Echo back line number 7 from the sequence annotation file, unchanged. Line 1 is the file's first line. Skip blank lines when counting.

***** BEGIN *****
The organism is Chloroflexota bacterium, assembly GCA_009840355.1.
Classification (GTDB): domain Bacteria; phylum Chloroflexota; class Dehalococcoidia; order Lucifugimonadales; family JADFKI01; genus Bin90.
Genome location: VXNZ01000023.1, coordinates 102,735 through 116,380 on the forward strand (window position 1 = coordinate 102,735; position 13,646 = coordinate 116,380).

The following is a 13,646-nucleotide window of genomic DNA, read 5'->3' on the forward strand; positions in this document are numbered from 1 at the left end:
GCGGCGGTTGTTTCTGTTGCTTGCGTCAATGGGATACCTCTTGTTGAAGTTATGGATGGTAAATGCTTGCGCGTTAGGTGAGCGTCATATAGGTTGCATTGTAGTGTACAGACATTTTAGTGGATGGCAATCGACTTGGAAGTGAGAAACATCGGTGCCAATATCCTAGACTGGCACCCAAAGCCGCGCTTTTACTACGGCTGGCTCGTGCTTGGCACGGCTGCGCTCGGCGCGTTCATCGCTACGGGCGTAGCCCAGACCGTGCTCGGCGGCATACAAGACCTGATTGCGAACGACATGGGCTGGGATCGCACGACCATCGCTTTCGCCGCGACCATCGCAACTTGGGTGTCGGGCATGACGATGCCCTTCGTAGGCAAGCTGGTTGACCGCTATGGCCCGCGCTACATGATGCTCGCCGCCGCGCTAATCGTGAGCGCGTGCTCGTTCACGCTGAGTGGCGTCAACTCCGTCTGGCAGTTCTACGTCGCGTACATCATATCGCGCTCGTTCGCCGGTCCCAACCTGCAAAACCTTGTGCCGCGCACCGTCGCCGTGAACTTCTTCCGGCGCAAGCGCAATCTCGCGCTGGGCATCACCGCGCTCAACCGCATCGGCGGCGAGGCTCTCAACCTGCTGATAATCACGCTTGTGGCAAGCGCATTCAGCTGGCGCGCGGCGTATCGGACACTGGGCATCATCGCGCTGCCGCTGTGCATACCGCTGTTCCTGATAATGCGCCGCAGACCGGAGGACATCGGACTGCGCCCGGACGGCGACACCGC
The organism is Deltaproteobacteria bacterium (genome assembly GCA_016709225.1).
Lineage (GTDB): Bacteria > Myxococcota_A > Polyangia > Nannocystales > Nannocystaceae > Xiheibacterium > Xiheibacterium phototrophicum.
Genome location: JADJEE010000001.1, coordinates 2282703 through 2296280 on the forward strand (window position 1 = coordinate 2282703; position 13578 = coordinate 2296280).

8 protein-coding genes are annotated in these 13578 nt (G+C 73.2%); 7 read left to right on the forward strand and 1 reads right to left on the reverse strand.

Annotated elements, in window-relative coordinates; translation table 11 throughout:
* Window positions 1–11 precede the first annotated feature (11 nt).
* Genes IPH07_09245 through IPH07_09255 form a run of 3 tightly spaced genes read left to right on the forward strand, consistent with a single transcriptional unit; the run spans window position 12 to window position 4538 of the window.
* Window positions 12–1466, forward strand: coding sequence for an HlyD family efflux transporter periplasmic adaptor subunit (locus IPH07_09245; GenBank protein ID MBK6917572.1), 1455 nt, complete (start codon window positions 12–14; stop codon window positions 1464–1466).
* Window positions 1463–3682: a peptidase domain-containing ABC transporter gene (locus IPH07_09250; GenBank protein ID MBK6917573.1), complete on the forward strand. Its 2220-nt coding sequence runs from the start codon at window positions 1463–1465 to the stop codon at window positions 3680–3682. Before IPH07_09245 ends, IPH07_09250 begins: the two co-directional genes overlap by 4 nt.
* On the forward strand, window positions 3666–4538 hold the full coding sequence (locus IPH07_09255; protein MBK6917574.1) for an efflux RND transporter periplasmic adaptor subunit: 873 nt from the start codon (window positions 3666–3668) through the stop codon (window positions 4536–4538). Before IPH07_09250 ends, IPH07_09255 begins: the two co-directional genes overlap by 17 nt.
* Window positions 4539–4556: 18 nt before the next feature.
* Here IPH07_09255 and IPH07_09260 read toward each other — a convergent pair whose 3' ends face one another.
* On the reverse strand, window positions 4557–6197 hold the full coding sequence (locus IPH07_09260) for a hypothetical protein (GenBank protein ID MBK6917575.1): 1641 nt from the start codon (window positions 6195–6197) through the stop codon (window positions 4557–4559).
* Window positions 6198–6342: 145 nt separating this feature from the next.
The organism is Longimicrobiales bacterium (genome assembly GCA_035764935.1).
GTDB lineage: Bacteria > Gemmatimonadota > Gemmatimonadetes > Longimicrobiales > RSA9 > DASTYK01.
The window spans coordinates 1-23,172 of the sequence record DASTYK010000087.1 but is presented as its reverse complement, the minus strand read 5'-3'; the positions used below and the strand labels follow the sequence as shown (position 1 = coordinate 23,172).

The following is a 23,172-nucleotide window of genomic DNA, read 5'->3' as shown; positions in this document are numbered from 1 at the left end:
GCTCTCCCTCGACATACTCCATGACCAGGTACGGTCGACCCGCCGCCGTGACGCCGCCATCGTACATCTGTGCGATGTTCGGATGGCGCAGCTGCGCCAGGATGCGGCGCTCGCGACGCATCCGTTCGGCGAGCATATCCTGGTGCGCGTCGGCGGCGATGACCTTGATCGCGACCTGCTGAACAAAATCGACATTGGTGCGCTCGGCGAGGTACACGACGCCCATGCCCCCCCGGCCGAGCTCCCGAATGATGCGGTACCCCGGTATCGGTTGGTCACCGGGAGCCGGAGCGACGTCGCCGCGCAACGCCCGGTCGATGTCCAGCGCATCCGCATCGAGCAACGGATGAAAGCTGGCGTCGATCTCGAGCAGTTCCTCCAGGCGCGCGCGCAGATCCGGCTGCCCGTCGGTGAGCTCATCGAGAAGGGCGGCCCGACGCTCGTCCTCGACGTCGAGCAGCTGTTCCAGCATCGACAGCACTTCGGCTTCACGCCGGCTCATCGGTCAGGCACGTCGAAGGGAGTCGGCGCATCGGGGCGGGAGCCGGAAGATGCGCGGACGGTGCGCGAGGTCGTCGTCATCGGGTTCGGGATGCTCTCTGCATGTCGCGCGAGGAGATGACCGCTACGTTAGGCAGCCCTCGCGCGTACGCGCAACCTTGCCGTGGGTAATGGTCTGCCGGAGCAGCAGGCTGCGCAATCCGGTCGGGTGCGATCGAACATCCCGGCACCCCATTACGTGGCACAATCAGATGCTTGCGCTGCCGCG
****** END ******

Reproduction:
Lineage (GTDB): Bacteria > Myxococcota_A > Polyangia > Nannocystales > Nannocystaceae > Xiheibacterium > Xiheibacterium phototrophicum.